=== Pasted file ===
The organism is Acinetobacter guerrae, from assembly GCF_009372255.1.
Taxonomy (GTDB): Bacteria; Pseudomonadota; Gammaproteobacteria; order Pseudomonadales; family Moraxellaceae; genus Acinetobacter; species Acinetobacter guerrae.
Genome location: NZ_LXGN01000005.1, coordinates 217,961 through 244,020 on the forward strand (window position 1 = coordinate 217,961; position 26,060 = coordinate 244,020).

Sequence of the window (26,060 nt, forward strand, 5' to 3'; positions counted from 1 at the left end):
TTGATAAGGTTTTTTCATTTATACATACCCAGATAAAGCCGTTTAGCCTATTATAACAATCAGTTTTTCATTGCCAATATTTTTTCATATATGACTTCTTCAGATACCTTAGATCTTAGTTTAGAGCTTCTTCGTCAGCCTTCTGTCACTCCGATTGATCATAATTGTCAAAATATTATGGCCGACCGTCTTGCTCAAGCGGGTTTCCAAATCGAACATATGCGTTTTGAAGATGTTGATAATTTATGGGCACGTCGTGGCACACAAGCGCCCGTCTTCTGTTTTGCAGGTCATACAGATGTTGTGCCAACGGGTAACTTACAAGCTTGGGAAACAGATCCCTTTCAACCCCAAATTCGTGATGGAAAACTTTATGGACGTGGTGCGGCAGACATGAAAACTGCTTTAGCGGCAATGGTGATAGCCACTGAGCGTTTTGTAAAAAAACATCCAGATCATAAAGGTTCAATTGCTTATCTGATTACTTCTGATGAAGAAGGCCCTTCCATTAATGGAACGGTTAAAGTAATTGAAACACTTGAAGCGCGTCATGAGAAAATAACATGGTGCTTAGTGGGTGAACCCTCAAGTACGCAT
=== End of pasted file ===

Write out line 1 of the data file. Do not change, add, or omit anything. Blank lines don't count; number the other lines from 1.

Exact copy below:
The organism is Acinetobacter guerrae, from assembly GCF_009372255.1.